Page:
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Patrick Boyer

Lawyer, Progressive Conservative Member of Parliament for Etobicoke in (1984 - 1993), candidate for leadership of the PC party, acknowledged expert on referendums, author of five books on Canada's electoral systems including The People's Mandate, Referendums and a More Democratic Canada (1992)


By virtue of an 'iron triangle' involving politicians, bureaucrats, and special interest groups, our political parties no longer serve as neutral brokers of all legitimate interests. Instead they arrange compromises among long-established elite groups, neglecting the interests of the masses.

1992 - from The People's Mandate, Referendums and a More Democratic Canada
The ... phenomenon ... of our legislatures being reduced to 'rubber stamps' for decisions already taken by cabinet has to be troubling to anyone concerned about maintaining the dynamic counterbalances essential to a parliamentary democracy.

1992 - from The People's Mandate, Referendums and a More Democratic Canada
Although we call our parliamentary system democratic, we have witnessed on a profound level the institutionalization of some very anti-democratic processes.

1992 - from The People's Mandate, Referendums and a More Democratic Canada
... referendums and plebiscites are not meant to replace parliamentary rule, but rather to enhance it. Our system of government depends, ultimately, upon the consent of the people being governed. Canada is not a dictatorship where tyrannical force is used to obtain public acquiescence in the measures and programs of the government. Nor is it a theocracy where we follow the dictates of our leadership because of blindly obedient religious faith. Ours is a democracy where, at the end of the day, there simply must be public consensus about where we are going, and general agreement on how to get there. Without consent the whole elaborate superstructure - the legislatures, the courts, the financial system, the commercial marketplace, the acceptance of laws and norms of behaviour - will corrode until it collapses.

1992 - from The People's Mandate, Referendums and a More Democratic Canada
Canada has remained a timid democracy. The establishment that has run our country has proceeded comfortably - not always in the interests of the people, nor indeed of the country itself - supported by Canadians' deference to authority and a strange willingness to be passive spectators in our own land. We have become what anthropologists call 'participant observers'.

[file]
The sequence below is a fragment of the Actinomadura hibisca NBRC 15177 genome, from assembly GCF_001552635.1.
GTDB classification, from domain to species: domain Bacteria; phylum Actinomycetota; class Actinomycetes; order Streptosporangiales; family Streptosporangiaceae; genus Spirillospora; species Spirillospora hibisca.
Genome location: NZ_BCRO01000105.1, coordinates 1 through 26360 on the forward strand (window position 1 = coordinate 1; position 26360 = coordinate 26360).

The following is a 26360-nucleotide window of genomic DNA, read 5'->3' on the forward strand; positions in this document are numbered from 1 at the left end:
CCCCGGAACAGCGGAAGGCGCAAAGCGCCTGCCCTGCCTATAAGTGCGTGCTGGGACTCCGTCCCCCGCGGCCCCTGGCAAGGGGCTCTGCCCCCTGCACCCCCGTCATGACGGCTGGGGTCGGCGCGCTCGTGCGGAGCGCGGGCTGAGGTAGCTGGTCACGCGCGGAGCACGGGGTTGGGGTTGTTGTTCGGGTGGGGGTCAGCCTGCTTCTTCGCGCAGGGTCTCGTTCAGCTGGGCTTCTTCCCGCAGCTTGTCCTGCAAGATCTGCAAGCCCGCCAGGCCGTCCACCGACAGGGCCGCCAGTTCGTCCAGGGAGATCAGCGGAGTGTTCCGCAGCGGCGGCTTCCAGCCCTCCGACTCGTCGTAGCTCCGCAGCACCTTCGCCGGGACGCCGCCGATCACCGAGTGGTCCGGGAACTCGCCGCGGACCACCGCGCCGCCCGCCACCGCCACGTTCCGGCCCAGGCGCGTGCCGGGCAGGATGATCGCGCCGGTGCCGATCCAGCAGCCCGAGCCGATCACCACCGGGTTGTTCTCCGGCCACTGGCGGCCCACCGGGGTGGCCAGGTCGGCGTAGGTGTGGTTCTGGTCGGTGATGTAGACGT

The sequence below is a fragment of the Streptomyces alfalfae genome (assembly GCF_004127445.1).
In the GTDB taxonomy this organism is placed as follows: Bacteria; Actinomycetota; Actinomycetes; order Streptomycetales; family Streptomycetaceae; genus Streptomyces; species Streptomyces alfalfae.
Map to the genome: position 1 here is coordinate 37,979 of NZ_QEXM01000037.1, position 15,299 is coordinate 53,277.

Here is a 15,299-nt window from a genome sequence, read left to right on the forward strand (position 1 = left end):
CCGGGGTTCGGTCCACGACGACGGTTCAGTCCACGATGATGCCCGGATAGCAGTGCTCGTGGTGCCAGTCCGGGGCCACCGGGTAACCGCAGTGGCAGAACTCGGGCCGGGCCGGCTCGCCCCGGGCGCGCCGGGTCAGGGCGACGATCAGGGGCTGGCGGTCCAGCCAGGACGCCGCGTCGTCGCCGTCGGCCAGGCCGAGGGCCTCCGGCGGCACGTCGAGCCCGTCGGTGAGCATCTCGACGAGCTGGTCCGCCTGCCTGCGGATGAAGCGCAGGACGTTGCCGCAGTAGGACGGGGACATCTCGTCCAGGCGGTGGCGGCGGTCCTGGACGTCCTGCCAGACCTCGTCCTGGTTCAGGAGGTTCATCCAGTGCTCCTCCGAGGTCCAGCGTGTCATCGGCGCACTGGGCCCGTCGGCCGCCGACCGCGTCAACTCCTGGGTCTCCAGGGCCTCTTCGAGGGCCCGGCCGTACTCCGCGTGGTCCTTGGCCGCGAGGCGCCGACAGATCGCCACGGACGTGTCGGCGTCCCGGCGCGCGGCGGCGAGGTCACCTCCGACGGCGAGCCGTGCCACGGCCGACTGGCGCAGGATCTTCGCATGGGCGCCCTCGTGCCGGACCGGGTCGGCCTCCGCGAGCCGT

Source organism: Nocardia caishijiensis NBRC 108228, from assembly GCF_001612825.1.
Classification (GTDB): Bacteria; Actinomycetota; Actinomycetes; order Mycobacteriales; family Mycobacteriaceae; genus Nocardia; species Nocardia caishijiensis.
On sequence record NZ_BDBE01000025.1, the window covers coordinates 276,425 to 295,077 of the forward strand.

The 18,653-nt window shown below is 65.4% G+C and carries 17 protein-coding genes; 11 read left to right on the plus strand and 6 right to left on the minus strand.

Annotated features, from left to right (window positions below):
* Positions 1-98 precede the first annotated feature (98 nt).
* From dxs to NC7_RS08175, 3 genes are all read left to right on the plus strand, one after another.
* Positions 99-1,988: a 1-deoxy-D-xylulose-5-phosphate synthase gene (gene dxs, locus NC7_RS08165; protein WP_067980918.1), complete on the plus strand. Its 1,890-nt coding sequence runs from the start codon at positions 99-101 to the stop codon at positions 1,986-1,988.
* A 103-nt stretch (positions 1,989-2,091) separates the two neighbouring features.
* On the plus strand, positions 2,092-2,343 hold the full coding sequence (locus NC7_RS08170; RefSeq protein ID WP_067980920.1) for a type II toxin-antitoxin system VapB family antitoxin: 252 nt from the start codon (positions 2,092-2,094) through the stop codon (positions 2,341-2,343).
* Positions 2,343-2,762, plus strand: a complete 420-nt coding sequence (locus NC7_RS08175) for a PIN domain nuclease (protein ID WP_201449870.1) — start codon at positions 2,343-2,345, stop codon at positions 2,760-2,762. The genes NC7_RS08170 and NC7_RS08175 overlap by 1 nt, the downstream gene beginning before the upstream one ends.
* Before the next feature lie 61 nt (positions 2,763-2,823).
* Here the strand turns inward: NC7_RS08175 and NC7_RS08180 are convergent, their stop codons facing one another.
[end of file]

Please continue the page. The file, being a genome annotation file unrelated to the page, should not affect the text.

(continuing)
1992 - from The People's Mandate, Referendums and a More Democratic Canada
The problem is that democratic theory is premised on the citizens' playing an active and informed role in the political system, but theory is not being met by opportunity.

1992 - from The People's Mandate, Referendums and a More Democratic Canada
The collective wisdom of a large body of well-informed people most reliably produces the best decisions. ... Pooled information and variety in experience can blend to produce not only a sound course of action, but also and as important, the underlying consensus necessary to implement it.

1992 - from The People's Mandate, Referendums and a More Democratic Canada
I obviously believe in the institutions of 'representative democracy'. But, on the basis of seven years experience in parliament ... I must conclude that serious imbalances created by rigid party discipline must be corrected if we are to keep on calling our MPs "representatives". Even with their faults, our legislatures are still vital to our system of government.

1992 - from The People's Mandate, Referendums and a More Democratic Canada
Powerful governments have long promoted the doctrine of parliamentary democracy that brazenly holds that once elected by virtue of winning the most seats in a general election, regardless of the size of their party's popular vote, they have a mandate to deal with any issue that comes up during the life of that Parliament. ... While this doctrine makes sense as a practical approach to the many details and issues that could never have been aired and debated or even anticipated in an election campaign, it nevertheless enshrines a bold fiction. [This attitude] has become one of the major factors in the loss of credibility suffered by Canadian governments and has led to a general disrespect for Canadian legislatures, shared even by many of us who are members of them.

1992 - from The People's Mandate, Referendums and a More Democratic Canada